Kayakoy (The Ghost Village), Turkey

Kayaköy, also known in Greek as Karmilissos (Ancient Greek: Καρμυλησσός), abbreviated to Lebessos (Ancient Greek: Λεβέσσoς), and pronounced in Modern Greek as Livissi (Greek: Λειβίσσι), is an open-air museum in the Fethiye district of Turkey, just outside of the hustle and bustle of Oludeniz and Hisaronu. It is now a community 8 kilometers south of Fethiye in the ancient Lycia region in southern Turkey. The town name changed from Ancient Greek to Koine Greek during the Roman period, then to Byzantine Greek during the Middle Ages, and ultimately to the Modern Greek name that its residents used until their final exodus in 1923.

The community is at a short distance from Fethiye and Olu Deniz, two lively and popular beach towns. It’s desolate, lifeless, the homes are falling apart, and the streets are abandoned. Greeks migrated from the Dodecanese Islands in the seventeenth century and established Levissi as a settlement. The Greeks resided for ages in this very big town with roughly 3.500 dwellings. The town itself used to be a happy mix of Greeks and Turks.

Kayaköy, which dates back to the 14th century, was forcibly abandoned after the conclusion of the Greco-Turkish War, when a population exchange saw Muslims and Christians traded between Greece and Turkey so that each country might claim one primary religion on the road to ethnic and national homogeneity. It became the abandoned town it is now as a result of multiple major events, including WW1 and a terrible earthquake.

The ghost town, which is currently maintained as a museum village, is made up of hundreds of run-down but generally intact Greek-style buildings and churches that cover a small slope and serve as a rest stop for travelers visiting Fethiye and adjacent Ölüdeniz. When the “population exchange” between Greece and Turkey began in 1923, when the city had roughly 6,000 Greeks, the Greeks were compelled to depart. According to National Geographic, a world leader in geography, mapping, and exploration, Turkey’s Kaykoy Ghost Town was named one of the Top 10 Ghost Town in the World.

View of Kayakoy village

The community, on the other hand, has an atmosphere and an overwhelming presence. Following the Kayakoy history, once the Greeks left, the Levissi city was renamed Kayakoy after a neighboring valley named Kaya Cukuru (pothole in Turkish), and unoccupied buildings were filled with Muslims from Macedonia. Except for tour groups and roadside merchants selling handcrafted things, the settlement is largely deserted.

There are, however, a few residences that have been renovated and are being occupied. The village is also famous for its appearance in Russell Crowe’s film “The Water Diviner.” Kayakoy has subsequently been designated as an international friendship and peace community by UNESCO. Kayaköy was largely deserted of its former residents at the onset of the Greco-Turkish War (1919–1922).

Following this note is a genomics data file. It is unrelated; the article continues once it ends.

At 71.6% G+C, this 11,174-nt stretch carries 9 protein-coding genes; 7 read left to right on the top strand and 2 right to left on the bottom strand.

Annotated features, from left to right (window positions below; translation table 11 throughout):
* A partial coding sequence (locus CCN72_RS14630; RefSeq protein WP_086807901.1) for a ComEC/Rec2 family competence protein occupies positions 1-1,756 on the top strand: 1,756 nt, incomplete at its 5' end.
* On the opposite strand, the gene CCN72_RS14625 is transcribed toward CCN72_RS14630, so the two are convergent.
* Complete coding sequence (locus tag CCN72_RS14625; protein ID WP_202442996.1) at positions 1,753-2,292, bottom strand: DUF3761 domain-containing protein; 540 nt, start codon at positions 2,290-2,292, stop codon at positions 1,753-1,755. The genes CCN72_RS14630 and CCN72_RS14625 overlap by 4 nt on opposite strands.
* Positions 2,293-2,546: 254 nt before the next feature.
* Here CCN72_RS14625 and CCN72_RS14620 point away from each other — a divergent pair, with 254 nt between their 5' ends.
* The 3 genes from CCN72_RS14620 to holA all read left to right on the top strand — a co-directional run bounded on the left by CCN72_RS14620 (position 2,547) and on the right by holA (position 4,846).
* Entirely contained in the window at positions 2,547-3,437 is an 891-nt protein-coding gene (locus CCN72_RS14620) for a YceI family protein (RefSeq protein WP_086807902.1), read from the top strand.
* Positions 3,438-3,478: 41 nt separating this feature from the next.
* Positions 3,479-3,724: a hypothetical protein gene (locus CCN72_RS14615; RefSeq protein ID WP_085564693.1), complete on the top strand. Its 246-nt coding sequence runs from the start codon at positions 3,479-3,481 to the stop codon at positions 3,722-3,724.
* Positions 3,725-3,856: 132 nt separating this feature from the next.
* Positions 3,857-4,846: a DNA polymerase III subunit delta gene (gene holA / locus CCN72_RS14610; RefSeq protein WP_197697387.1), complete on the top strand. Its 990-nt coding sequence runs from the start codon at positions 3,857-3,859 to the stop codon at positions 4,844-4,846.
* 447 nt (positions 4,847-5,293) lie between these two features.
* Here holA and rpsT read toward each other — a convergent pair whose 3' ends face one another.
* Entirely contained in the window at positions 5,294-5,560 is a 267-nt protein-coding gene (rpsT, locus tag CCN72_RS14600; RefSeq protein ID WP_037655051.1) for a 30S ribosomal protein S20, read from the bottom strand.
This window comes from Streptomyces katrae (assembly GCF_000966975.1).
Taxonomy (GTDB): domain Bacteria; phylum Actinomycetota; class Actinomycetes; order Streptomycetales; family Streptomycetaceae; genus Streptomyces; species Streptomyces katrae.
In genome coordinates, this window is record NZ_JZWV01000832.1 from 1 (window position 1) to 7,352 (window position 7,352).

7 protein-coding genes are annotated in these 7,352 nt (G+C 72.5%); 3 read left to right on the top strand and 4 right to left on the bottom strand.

The few remaining Greeks of Livissi and Makri were compelled to flee their houses and board ships to Greece after the war ended in September 1922. The village is built on a slope, with a stunning assortment of abandoned buildings and chapels. Around 500 dwellings remain in ruins and are protected by the Turkish government, including two Greek Orthodox churches, which are the ghost town’s most notable structures. There is a private museum dedicated to the town’s history. A fountain from the seventeenth century rises in the heart of the settlement.

A strong earthquake struck the lovely but abandoned town in 1957, inflicting considerable damage to the structures. The hillside houses, schools, chapels, churches, businesses, and cafés, which were left undisturbed, still remain today, albeit weakened by the natural elements, as if to protest their abandonment. According to certain reports, UNESCO designated Kayaköy as a World Friendship and Peace Village. This is, however, unofficially inaccurate, and was most likely spread by a local tourism authority.

Kayakoy may be a ghost town, but creativity and research help it come to life. The majority of the villagers were skilled artisans. The Kato Panagia Church is one of the most striking vestiges of the village’s prosperous past, with fading paintings, vaulted ceilings, and arches telling the narrative of another era when the edifice oozed the majesty of religion. Tourism is currently the most important economic factor in the area. The settlement will be largely restored, according to plans.

A few people sell food and trinkets to visiting visitors, and there are a few occupied buildings on the hill, distant from the main cluster of abandoned properties. Despite the fact that the museum village has aged owing to the impact of strong winds and winters, its tragic past and eerie, ghost town ambiance continue to inspire brave travelers. In his novel “Birds Without Wings,” set during WWI and the closing days of the Ottoman Empire, British author Louis de Bernieres utilized a fictitious version of the abandoned settlement.